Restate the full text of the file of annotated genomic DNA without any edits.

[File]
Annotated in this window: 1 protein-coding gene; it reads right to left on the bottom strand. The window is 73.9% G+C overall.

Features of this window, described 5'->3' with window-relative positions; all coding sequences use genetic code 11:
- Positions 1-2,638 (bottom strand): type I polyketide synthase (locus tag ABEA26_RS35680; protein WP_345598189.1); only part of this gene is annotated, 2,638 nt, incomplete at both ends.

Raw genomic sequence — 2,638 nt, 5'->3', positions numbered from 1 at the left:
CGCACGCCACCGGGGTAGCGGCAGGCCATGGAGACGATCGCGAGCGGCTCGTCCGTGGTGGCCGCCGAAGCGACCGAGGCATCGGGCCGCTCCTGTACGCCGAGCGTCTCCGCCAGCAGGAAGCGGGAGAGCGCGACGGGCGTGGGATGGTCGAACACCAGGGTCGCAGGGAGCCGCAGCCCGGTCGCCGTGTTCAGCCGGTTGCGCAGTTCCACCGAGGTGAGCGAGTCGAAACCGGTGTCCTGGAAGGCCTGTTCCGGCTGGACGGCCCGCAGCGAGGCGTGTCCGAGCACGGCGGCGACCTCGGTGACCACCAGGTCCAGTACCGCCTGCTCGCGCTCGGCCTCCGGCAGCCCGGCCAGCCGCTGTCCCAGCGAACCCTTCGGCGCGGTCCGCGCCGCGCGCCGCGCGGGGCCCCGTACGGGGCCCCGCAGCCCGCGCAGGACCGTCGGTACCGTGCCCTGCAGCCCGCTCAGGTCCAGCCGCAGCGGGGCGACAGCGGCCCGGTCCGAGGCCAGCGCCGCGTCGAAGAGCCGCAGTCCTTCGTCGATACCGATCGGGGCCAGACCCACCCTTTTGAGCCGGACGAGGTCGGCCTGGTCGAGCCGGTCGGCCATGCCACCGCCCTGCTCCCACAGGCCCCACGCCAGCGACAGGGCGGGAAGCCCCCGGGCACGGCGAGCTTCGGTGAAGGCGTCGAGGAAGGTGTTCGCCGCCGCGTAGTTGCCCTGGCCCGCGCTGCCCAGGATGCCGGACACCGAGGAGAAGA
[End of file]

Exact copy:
Annotated in this window: 1 protein-coding gene; it reads right to left on the bottom strand. The window is 73.9% G+C overall.

Features of this window, described 5'->3' with window-relative positions; all coding sequences use genetic code 11:
- Positions 1-2,638 (bottom strand): type I polyketide synthase (locus tag ABEA26_RS35680; protein WP_345598189.1); only part of this gene is annotated, 2,638 nt, incomplete at both ends.

Raw genomic sequence — 2,638 nt, 5'->3', positions numbered from 1 at the left:
CGCACGCCACCGGGGTAGCGGCAGGCCATGGAGACGATCGCGAGCGGCTCGTCCGTGGTGGCCGCCGAAGCGACCGAGGCATCGGGCCGCTCCTGTACGCCGAGCGTCTCCGCCAGCAGGAAGCGGGAGAGCGCGACGGGCGTGGGATGGTCGAACACCAGGGTCGCAGGGAGCCGCAGCCCGGTCGCCGTGTTCAGCCGGTTGCGCAGTTCCACCGAGGTGAGCGAGTCGAAACCGGTGTCCTGGAAGGCCTGTTCCGGCTGGACGGCCCGCAGCGAGGCGTGTCCGAGCACGGCGGCGACCTCGGTGACCACCAGGTCCAGTACCGCCTGCTCGCGCTCGGCCTCCGGCAGCCCGGCCAGCCGCTGTCCCAGCGAACCCTTCGGCGCGGTCCGCGCCGCGCGCCGCGCGGGGCCCCGTACGGGGCCCCGCAGCCCGCGCAGGACCGTCGGTACCGTGCCCTGCAGCCCGCTCAGGTCCAGCCGCAGCGGGGCGACAGCGGCCCGGTCCGAGGCCAGCGCCGCGTCGAAGAGCCGCAGTCCTTCGTCGATACCGATCGGGGCCAGACCCACCCTTTTGAGCCGGACGAGGTCGGCCTGGTCGAGCCGGTCGGCCATGCCACCGCCCTGCTCCCACAGGCCCCACGCCAGCGACAGGGCGGGAAGCCCCCGGGCACGGCGAGCTTCGGTGAAGGCGTCGAGGAAGGTGTTCGCCGCCGCGTAGTTGCCCTGGCCCGCGCTGCCCAGGATGCCGGACACCGAGGAGAAGA